The easiest way to see Spix’s Macaws is to attend the World Parrot Congress held every 4 years at Loro Parque, Tenerife, Spain.  Delegates who join the Loro Parque Fundación are given a tour of La Vera and a chance to see the Spix’s Macaws along with other rare parrot species.

The next conference is scheduled for 22-25 Sept, 2014 and you better believe I have miles earmarked to get there!  The exact details aren’t available yet but I will be blogging about it once they are.  In the meanwhile, you have almost 2 years to collect enough miles to get yourselves from your home to Spain!

Last year, the animated feature film “Rio” was based on the plight of the highly endangered Spix’s Macaw and would make a great gift for anyone in the family!

Although at present, the only Spix’s Macaws are in captivity, there is hope yet that they may once again fly freely in Brazil,  in the land of their ancestors.  AWWP has purchased the Concordia Farm in Curaca, where the last wild Spix’s Macaw was seen in hopes of restoring the land and implementing a release program in the not-too-distant future!

Shopping To Support Conservation – Peru

Tis the season to shop, so why not give some wonderful gifts that in turn give back to the environment?  If you go to Peru to see the macaw clay lick in the Tambopata National Reserve, you will find these beautiful wall-hangings called arpilleras being sold at the airport gift shops and in some of the lodges. One of my biggest regrets is that I didn’t buy more of these when I was there and also some of the other crafts they have as they are absolutely gorgeous!

But even if you don’t have a trip planned, you can still get one of these gorgeous artworks for yourself or as a gift for someone!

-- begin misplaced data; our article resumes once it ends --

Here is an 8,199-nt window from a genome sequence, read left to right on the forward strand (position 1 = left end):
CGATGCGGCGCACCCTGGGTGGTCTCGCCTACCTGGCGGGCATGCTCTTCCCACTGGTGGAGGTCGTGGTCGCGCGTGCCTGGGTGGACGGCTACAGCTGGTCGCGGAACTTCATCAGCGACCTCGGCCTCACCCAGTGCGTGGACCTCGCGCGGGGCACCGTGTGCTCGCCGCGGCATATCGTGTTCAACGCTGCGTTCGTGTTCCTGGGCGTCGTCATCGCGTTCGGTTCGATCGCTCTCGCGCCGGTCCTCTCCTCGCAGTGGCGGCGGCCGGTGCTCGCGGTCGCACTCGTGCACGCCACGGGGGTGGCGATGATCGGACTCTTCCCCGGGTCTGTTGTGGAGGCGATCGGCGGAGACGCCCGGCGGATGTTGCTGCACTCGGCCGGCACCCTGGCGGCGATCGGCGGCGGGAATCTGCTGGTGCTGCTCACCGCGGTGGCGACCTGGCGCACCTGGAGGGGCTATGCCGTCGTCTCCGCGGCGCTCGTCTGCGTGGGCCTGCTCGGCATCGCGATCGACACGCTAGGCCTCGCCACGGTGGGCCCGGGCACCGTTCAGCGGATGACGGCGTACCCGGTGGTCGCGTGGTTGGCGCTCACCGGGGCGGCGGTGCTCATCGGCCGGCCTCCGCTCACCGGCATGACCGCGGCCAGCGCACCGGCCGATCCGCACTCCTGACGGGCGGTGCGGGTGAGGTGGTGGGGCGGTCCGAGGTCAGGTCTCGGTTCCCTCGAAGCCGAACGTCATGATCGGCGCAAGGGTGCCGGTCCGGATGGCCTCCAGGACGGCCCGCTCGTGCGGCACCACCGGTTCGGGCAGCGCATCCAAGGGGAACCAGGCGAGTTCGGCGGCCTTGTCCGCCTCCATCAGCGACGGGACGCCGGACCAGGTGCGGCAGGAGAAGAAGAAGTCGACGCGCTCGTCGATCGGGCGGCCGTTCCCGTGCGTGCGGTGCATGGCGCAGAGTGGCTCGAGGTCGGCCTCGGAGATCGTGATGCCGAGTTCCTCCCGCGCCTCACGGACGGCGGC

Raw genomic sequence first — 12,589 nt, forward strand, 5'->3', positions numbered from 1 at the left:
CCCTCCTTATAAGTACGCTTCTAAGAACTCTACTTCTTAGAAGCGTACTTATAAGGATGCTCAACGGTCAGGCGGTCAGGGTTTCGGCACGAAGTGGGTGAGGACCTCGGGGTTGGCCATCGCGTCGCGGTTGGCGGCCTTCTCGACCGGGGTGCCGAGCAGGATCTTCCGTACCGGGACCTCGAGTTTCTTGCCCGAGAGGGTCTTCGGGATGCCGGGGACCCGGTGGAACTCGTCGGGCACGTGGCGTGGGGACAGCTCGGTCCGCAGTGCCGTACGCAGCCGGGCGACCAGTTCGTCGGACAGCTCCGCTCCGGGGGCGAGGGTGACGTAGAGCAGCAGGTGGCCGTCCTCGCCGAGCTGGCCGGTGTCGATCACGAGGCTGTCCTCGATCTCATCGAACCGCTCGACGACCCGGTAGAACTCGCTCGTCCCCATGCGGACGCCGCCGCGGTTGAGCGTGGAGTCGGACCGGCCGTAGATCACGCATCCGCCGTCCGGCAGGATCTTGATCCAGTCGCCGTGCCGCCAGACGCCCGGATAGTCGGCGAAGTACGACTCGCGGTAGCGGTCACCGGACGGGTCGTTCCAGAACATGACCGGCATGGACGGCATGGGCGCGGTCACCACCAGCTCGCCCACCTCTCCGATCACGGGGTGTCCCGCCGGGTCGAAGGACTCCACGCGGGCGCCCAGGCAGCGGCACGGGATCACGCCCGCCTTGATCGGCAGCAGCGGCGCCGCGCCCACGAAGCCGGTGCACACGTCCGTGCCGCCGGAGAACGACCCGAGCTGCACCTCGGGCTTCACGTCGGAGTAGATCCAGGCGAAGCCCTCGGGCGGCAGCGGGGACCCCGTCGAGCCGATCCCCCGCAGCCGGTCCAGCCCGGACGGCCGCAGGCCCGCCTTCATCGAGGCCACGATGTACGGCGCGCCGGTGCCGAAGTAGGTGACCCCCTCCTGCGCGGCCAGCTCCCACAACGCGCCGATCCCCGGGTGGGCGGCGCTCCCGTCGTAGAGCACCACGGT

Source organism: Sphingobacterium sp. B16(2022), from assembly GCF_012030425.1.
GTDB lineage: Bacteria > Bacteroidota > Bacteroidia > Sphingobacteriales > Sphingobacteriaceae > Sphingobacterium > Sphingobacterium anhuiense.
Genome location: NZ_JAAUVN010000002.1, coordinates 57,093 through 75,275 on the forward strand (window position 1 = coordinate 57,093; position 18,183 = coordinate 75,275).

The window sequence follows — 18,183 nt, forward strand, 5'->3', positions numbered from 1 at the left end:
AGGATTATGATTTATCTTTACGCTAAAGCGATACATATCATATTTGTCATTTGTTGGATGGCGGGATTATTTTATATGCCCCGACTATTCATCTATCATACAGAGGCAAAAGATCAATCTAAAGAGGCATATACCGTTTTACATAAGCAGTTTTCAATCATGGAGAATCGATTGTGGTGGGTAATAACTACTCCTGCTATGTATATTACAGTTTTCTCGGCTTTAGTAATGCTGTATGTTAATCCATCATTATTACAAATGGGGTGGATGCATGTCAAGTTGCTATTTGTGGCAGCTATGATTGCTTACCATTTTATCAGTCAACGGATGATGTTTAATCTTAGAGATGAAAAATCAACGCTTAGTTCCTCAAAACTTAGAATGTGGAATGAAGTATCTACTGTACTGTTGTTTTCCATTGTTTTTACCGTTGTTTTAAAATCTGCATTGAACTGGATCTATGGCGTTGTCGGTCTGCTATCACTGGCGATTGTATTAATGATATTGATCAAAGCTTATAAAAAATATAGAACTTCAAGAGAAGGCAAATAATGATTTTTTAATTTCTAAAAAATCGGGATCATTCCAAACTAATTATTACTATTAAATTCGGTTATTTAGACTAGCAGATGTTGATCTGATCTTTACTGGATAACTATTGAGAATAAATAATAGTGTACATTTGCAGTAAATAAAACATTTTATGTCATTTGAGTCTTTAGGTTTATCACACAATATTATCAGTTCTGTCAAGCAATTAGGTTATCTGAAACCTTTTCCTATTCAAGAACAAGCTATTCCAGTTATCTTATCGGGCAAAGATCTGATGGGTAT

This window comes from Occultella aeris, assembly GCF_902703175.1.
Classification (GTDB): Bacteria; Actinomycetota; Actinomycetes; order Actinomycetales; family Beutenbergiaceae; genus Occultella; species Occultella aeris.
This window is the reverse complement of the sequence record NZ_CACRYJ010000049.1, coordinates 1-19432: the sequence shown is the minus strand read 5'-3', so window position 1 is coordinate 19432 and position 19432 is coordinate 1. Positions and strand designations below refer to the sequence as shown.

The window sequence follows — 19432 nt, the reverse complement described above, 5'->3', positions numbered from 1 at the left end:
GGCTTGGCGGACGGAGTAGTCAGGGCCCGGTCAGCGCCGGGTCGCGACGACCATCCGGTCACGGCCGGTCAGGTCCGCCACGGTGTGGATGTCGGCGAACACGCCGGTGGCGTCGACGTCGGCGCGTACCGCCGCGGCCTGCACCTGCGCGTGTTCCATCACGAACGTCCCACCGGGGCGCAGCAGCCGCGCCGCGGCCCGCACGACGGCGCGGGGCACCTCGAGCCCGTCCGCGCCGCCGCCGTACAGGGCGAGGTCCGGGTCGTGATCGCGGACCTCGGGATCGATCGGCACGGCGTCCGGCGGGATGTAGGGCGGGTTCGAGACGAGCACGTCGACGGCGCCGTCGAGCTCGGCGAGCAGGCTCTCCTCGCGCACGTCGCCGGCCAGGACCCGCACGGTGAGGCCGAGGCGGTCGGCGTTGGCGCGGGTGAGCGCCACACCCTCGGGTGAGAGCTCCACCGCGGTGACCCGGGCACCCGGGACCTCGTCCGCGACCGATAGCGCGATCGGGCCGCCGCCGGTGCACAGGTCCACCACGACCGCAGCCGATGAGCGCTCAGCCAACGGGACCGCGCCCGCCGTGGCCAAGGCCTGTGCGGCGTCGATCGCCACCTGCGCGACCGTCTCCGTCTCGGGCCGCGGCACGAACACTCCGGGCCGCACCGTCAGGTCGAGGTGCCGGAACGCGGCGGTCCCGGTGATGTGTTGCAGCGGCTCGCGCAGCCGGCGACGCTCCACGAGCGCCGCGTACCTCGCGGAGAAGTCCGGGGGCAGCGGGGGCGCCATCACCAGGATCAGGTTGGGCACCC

These are handmade by indigenous artisans in the jungles of Peru. Each wall-hanging is an original; hand-sewn and unique.  Your purchase will aid local communities and protect wild areas.  These amazing one-of-a-kind fabric artworks support indigenous communities which in turn protect their local clay licks – an arrangement that benefits parrots and humans alike. Funds raised from each sale encourage this sustainable trade.  There is more information here about how arpilleras support conservation and ecotourism.

OK, so now you want one (or 10) and you don’t plan to go to Peru in the near future?  Don’t worry!  They can be ordered from the World Parrot Trust and you have a choice of a USA based store and the UK/Worldwide based store.  All profits go to support their conservation projects that save wild parrots around the world.  I have seen many wild parrots rescued and returned to the wild because of World Parrot Trust over the years.

I have 4 arpilleras in my home and they are treasured featured artworks in my bird room.  If you can’t go to the rainforest, why not bring the rainforest to you?   (And then plan a trip there in the future!)